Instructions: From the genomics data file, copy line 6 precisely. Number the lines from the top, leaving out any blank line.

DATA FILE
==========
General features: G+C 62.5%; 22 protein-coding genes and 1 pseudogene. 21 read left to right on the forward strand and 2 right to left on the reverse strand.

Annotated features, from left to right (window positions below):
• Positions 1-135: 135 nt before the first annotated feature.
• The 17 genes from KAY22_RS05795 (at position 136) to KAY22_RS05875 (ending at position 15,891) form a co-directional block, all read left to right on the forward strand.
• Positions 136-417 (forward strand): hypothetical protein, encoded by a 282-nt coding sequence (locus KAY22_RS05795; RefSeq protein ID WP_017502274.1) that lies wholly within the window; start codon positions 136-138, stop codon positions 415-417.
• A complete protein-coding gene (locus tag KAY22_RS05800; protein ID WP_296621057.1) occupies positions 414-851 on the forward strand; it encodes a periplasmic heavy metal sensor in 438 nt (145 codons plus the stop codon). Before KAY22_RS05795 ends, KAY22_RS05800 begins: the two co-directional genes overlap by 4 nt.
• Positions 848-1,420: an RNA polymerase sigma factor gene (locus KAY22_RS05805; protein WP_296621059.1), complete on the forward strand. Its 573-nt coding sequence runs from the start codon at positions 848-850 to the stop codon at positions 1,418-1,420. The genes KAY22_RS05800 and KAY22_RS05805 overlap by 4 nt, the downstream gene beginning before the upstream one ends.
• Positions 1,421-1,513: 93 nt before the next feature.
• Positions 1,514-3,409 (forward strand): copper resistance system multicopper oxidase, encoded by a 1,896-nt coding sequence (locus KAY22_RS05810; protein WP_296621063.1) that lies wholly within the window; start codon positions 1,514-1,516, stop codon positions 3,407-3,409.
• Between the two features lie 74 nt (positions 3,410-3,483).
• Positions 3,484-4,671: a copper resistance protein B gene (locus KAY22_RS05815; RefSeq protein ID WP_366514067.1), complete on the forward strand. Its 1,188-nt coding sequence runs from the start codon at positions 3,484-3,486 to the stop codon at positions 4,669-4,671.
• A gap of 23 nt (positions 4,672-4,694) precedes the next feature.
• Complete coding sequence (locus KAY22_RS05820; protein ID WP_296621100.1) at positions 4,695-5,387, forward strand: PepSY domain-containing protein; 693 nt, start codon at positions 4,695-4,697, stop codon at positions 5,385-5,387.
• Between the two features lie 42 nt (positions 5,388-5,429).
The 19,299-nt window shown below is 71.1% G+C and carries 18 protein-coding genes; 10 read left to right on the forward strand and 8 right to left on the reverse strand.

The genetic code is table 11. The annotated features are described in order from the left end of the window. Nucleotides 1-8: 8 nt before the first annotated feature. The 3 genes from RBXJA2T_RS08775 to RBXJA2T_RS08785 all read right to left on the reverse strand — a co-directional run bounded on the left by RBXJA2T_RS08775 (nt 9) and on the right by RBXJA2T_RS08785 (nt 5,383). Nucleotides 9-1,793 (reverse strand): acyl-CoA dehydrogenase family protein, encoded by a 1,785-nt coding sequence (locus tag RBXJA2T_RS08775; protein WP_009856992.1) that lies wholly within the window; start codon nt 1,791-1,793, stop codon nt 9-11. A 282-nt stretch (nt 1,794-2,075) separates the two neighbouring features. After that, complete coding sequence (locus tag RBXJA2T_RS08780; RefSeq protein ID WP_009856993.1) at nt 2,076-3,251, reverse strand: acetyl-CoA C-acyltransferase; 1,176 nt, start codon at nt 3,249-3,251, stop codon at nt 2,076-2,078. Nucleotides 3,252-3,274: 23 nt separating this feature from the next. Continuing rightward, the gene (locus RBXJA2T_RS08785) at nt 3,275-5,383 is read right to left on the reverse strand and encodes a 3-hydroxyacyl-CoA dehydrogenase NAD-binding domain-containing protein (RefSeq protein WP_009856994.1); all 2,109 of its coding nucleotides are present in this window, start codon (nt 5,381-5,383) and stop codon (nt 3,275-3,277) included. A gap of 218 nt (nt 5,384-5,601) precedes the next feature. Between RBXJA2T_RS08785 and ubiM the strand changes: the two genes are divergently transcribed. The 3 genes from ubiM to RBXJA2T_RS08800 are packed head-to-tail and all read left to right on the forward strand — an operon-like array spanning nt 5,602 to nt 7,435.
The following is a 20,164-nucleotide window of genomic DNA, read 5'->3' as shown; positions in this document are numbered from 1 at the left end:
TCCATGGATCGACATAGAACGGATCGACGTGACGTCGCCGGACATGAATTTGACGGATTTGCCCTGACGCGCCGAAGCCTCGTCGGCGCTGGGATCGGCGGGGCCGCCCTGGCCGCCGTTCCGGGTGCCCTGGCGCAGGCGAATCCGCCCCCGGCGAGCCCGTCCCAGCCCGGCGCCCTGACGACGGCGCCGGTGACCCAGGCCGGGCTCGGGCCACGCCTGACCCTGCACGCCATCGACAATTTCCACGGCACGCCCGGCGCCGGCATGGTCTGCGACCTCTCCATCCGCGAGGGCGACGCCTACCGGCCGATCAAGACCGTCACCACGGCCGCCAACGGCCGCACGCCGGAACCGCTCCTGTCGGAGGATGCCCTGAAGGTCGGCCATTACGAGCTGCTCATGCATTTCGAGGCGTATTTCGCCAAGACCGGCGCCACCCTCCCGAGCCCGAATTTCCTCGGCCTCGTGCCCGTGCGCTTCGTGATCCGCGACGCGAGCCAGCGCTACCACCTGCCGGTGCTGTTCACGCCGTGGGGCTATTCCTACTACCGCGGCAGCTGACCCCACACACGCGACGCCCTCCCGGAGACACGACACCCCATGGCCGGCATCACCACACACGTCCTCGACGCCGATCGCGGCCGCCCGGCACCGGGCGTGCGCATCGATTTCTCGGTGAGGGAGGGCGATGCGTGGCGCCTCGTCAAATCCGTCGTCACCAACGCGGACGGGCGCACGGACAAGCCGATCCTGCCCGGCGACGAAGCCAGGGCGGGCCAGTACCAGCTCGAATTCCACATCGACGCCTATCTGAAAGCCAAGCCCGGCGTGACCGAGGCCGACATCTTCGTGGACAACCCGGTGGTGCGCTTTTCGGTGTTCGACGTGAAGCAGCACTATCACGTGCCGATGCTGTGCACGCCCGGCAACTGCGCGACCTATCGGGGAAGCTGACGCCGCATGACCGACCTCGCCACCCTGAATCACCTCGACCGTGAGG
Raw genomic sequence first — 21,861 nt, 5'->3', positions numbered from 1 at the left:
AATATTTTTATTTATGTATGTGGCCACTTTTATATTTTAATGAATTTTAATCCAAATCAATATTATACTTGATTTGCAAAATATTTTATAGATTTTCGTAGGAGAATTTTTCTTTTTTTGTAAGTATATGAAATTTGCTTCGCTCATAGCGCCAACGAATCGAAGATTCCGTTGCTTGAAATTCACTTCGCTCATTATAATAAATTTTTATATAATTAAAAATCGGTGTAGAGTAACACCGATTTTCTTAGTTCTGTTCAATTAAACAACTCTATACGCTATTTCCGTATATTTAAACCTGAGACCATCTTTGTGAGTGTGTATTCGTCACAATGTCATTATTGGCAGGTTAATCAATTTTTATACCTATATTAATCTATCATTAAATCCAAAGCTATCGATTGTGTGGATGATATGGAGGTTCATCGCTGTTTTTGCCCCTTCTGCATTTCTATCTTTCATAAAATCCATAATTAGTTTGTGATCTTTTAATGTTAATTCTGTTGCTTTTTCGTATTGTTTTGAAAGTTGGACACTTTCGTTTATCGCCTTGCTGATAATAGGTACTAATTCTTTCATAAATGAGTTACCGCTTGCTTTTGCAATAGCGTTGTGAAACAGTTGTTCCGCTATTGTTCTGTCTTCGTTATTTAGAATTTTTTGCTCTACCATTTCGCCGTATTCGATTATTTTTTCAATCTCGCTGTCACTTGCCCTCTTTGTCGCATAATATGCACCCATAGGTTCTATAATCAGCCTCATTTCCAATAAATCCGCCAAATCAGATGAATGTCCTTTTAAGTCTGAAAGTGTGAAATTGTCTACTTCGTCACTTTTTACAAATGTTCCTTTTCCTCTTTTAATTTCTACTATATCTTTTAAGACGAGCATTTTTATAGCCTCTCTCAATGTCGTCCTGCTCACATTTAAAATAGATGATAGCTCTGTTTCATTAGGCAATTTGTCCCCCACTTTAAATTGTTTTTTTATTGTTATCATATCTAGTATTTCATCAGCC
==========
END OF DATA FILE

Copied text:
• A complete protein-coding gene (locus tag KAY22_RS05800; protein ID WP_296621057.1) occupies positions 414-851 on the forward strand; it encodes a periplasmic heavy metal sensor in 438 nt (145 codons plus the stop codon). Before KAY22_RS05795 ends, KAY22_RS05800 begins: the two co-directional genes overlap by 4 nt.